27. Dov ben Moshe says:

    What does the author mean by test of “our” faith? How would his faith be tested if farmers did not use the heter michira?

  28. cvmay says:

    QUESTION: Land that is owned by Arabs, does it still possess kedushas haeretz? If so, how can Arab produce (eg, Chevron olives and veggies) be eaten without treating it as kedushas shivis?

  29. mb says:

    “In a famous story, preserved on film, a horde of locusts stopped at the boundaries of Komemiyut during the first shmita after the creation of the state, after having laid the surrounding farmland waste.”

    Where can one see that film?

  30. Dovid Shlomo says:

    EVERY consumer who buys produce in EY, whether or not they utilize the Hetter Mechira, is using a “dubious” hetter of one sort or another.

    Consumers who rely upon the Hetter Mechira—at worst—are in possible violation of the Rabbinnic injuction of shemmitta.

    On the other hand, consumers who prefer to purchase non-Jewish produce (when Jewish produce is available) are in possible violation of the Torah commandment to not strengthen the non-Jewish presence in the Land of Israel.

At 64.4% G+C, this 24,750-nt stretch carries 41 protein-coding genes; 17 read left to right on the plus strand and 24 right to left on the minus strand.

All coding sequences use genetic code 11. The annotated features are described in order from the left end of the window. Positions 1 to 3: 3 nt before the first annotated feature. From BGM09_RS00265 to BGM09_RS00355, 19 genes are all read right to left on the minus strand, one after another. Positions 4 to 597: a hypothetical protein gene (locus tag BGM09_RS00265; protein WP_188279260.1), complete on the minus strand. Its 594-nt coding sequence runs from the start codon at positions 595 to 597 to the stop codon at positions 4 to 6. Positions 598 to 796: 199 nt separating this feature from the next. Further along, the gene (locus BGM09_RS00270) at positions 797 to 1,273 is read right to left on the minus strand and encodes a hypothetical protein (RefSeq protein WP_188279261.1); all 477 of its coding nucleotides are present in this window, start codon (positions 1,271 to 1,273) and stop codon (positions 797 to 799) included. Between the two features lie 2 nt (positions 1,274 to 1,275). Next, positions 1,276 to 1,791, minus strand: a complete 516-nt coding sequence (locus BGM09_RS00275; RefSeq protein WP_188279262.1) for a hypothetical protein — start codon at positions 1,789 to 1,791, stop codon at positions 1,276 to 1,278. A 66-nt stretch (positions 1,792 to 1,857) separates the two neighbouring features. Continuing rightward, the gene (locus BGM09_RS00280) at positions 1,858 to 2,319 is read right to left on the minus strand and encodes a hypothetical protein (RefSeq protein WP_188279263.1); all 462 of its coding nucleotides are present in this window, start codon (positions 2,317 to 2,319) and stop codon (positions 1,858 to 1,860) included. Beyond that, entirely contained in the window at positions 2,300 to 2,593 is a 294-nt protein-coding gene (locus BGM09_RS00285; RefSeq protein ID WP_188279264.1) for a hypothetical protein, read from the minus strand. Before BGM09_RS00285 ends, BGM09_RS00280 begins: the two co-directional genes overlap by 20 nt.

Let us not forget that the Chazon Ish’s astonishing leniencies for Shemittah were in order to support Jewish farming.

    What evidence is there that he would have preferred the current situation, where the Charedi community prefers to buy from our enemies even in preference to buying from Otzar Beis Din (supported by the Chazon Ish), let alone in preference to buying from hetter mechira produce (which, given the way that the hetter mechira was done this year, the Chazon Ish would also permit)?

    In other words, while it might very well be true that little in Rav Kook’s writings supports the Shemitta/hetter mechira situation of 2007, so too is there little in the Chazon Ish’s writings that supports Charedi practice in Shemittah 2007. All we have are the assurances of their respective students.

    Halacha is decided based upon sources, not anecdotes. It appears to me, when looking at this from the standpoint of the halachic consumer, that the students of Rav Kook make a far more convincing case.

  31. Dovid Shlomo says:

    EVERY consumer who buys produce in EY, whether or not they utilize the Hetter Mechira, is using a “dubious” hetter of one sort or another.

    Consumers who rely upon the Hetter Mechira — at worst — are in possible violation of the Rabbinnic injuction of shemmitta.

    On the other hand, consumers who prefer to purchase non-Jewish produce (when Jewish produce is available) are in possible violation of the Torah commandment to not strengthen the non-Jewish presence in the Land of Israel.